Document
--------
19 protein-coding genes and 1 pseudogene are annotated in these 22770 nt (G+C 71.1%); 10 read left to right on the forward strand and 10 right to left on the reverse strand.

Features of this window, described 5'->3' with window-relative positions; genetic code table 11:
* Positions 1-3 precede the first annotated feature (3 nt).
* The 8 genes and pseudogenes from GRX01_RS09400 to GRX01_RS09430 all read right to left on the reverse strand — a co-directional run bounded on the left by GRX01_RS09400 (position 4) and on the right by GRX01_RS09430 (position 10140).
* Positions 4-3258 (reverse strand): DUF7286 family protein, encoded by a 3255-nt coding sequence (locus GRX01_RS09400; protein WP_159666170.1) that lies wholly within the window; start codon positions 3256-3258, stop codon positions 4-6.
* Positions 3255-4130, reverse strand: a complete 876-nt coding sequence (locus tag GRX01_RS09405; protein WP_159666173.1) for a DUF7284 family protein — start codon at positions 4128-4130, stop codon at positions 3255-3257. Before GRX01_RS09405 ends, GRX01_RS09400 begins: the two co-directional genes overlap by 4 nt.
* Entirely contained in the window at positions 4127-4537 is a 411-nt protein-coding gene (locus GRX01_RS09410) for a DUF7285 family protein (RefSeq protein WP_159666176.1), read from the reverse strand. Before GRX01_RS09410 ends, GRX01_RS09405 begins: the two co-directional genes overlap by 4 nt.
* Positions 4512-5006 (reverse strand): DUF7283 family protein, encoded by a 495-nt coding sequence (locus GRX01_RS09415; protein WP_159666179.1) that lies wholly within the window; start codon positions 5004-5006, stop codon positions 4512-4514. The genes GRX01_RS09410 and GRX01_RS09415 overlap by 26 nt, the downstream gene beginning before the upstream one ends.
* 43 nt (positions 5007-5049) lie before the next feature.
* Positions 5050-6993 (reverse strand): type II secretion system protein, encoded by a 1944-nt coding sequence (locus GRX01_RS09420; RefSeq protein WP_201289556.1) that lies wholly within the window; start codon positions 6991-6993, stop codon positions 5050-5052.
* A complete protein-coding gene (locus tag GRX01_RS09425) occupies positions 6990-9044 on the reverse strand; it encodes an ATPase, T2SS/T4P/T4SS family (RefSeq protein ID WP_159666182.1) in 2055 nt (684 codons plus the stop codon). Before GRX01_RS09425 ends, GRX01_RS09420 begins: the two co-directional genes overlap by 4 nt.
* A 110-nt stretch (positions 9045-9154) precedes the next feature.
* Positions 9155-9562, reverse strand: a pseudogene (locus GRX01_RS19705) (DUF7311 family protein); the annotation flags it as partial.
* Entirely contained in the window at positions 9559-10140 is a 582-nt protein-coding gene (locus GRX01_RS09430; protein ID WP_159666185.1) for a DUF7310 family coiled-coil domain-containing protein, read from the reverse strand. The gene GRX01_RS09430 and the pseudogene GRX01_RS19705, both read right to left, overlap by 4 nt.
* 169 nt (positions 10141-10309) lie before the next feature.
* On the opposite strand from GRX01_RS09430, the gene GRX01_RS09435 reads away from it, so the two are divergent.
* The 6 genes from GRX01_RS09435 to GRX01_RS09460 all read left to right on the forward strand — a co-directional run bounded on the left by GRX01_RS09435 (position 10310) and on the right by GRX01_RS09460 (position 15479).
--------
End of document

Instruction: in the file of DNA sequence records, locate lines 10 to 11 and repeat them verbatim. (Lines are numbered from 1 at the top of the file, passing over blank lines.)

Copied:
* Positions 5050-6993 (reverse strand): type II secretion system protein, encoded by a 1944-nt coding sequence (locus GRX01_RS09420; RefSeq protein WP_201289556.1) that lies wholly within the window; start codon positions 6991-6993, stop codon positions 5050-5052.
* A complete protein-coding gene (locus tag GRX01_RS09425) occupies positions 6990-9044 on the reverse strand; it encodes an ATPase, T2SS/T4P/T4SS family (RefSeq protein ID WP_159666182.1) in 2055 nt (684 codons plus the stop codon). Before GRX01_RS09425 ends, GRX01_RS09420 begins: the two co-directional genes overlap by 4 nt.